EV manufacturing: UK ‘risks squandering £106bn opportunity’
A ten-fold increase in electric vehicle (EV) manufacturing would boost the UK economy by more than £100bn – but the automotive industry is concerned that the Government is not planning to seize this “prize”.
The Society of Motor Manufacturers and Traders (SMMT) has this week published a new manifesto for growing the EV industry rapidly in the coming years, delivering a tenfold increase in EV production to more than 750,000 vehicles per year by 2030.
This level of increase is consistent with the UK’s legally binding climate commitments and its ban on new diesel and petrol car and van sales from 2030. It would, the SMMT states, deliver some £106bn of economic benefit to scale EV manufacturing this rapidly.
This manifesto is, in part, intended to serve as a call to action for policymakers. The UK Government has been accused of squandering the EV opportunity by delaying the launch of subsidy packages to rival the US and EU; failing to guarantee affordable energy for manufacturers and not easing post-Brexit supply chain tensions.
The SMMT is concerned that things will only get worse once tariffs from tougher local content rules come into play later this year, under the recently-struck UK and EU Trade deal.
“We are in the middle of the most fiercely competitive investment landscape of a generation and need a UK response, urgently, using every policy, every fiscal and regulatory lever, to make Britain the most attractive place to invest,” said SMMT chief executive Mike Hawes.
Top of the organisation’s manifesto is a call for the Government to publish a comprehensive ‘Green Automotive Transformation Strategy’, setting out policies to mobilise investment into EV and parts manufacturing within the UK. Investment needs to be eased for smaller firms as well as bigger players.
The SMMT wants the plan to include robust policies to secure access to tariff-free exports for British-made EVs, parts and related technologies.
It should also include measures to ensure that automotive manufacturing and other industries deemed “critical” to the UK’s net-zero transition can access internationally cost-competitive energy. Four in ten UK-based manufactuers have seen their electricity bills double since the price crisis began and three in ten have recorded at least a doubling of gas bills.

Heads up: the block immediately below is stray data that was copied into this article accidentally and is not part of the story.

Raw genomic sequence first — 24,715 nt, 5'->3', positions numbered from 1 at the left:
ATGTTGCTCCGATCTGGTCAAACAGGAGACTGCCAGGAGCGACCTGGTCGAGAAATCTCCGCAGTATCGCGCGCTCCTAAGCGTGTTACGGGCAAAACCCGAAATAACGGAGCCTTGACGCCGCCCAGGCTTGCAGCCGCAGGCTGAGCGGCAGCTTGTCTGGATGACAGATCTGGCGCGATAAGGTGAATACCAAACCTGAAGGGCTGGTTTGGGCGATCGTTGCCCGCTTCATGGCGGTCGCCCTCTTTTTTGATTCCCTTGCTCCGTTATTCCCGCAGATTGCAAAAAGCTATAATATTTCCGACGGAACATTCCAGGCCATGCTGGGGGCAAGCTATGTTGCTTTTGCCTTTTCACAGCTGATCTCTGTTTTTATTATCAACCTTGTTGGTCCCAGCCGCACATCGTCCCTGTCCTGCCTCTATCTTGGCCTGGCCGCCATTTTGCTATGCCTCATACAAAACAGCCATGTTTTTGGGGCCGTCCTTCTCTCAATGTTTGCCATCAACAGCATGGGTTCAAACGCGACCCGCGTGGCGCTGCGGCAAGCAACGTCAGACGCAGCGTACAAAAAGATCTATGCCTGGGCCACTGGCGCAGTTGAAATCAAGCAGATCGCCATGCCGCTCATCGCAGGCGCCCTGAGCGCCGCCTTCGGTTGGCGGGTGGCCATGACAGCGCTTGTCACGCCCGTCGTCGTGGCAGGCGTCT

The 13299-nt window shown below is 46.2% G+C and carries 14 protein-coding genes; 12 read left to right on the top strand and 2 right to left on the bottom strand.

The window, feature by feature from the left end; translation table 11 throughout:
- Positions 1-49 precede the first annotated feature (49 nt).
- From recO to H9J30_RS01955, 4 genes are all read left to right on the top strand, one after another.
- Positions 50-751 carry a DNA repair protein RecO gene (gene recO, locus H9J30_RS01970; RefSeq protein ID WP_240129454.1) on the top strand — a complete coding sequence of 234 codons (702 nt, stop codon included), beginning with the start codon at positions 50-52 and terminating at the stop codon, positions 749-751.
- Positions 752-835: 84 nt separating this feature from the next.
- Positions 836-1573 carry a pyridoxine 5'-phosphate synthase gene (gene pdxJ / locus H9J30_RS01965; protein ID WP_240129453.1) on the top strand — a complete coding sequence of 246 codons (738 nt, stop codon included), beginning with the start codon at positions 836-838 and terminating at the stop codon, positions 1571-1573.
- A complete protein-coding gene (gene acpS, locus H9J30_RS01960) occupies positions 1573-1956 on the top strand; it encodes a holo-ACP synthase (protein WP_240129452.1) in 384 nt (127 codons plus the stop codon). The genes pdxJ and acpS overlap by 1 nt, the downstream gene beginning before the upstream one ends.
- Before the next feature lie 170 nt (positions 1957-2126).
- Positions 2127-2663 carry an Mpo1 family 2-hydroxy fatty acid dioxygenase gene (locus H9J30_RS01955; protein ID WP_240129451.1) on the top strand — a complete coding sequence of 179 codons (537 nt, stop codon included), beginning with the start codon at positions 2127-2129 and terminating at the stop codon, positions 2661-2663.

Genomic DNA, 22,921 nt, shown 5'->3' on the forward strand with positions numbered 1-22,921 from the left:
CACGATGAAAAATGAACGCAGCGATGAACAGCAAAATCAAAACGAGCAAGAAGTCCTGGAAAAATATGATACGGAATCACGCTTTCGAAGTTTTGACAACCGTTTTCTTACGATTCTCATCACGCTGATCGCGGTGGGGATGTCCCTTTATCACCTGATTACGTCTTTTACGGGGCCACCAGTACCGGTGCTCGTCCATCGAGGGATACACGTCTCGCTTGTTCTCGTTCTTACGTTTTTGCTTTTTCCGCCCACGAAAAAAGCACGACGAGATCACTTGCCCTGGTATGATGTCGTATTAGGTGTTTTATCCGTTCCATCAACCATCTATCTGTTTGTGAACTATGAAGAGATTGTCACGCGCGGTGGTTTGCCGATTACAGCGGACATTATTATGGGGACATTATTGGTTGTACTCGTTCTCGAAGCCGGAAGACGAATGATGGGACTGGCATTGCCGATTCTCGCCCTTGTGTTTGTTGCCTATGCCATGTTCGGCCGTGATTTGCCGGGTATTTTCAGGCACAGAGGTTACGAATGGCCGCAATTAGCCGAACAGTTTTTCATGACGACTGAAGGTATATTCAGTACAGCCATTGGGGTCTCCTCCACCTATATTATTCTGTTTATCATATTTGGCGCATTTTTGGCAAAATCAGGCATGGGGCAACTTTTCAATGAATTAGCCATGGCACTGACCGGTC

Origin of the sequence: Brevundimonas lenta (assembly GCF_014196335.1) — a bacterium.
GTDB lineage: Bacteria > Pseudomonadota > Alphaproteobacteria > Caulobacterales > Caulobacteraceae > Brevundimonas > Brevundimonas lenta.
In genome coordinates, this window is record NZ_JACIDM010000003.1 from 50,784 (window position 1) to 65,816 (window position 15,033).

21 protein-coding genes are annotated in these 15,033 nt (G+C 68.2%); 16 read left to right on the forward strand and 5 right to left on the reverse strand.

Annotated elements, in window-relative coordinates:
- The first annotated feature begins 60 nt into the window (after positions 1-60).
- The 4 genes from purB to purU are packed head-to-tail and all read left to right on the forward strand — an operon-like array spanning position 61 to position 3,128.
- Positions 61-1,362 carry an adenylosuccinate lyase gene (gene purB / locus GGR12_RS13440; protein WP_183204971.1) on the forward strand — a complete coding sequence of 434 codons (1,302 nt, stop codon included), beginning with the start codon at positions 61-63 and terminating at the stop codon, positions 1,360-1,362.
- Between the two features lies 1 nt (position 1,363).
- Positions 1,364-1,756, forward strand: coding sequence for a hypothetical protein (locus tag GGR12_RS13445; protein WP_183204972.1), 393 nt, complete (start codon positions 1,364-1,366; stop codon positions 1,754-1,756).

Labour has been increasingly vocal about the Conservatives’ failure to bring forward a comprehensive new industrial strategy this Parliament.
Affordability and education
The Green Automotive Transformational Strategy, the SMMT states, should include plans to upskill and reskill workers – or the investment will have nowhere to go.
The body is calling on the Government to set up a “one-stop-shop” for upskilling in the form of a national hub. It also wants to see a re-assessment of how STEM subjects are positioned in curriculums.
Additionally floated in the manifesto are changes to immigration policies, making it easier for professionals skilled in EV development and manufacturing to move to the UK. One in five manufacturing workers in the UK are immigrants, according to official government figures.
As well as addressing the affordability of energy to manufacturers, the manifesto also calls on the Government to ensure EVs are affordable and accessible to the general public. This has been a particular concern since Ministers made two consecutive cuts to packages helping people with the upfront cost of EVs last year.
While the SMMT has accepted the Government’s decision here, it wants Ministers to take a broader look at measures to ”ensure that no-one is left behind in the transition to net-zero mobility”.
It recommends binding targets to ensure charging infrastructure is available everywhere, is reliable, and is affordable. A national EV Infrastructure Strategy set out last year set the ball rolling for work in this field, with the Government pledging £1.3bn for charging infrastructure.
The SMMT is describing its manifesto as a “challenge to all political parties” ahead of the next general election, which is likely to take place in 2024.
The Business and Trade Committee recently concluded an inquiry into the UK’s measures to scale EV manufacturing in the UK, with a focus on batteries. This was launched following the collapse of Britishvolt. Conclusions are due out later this year.
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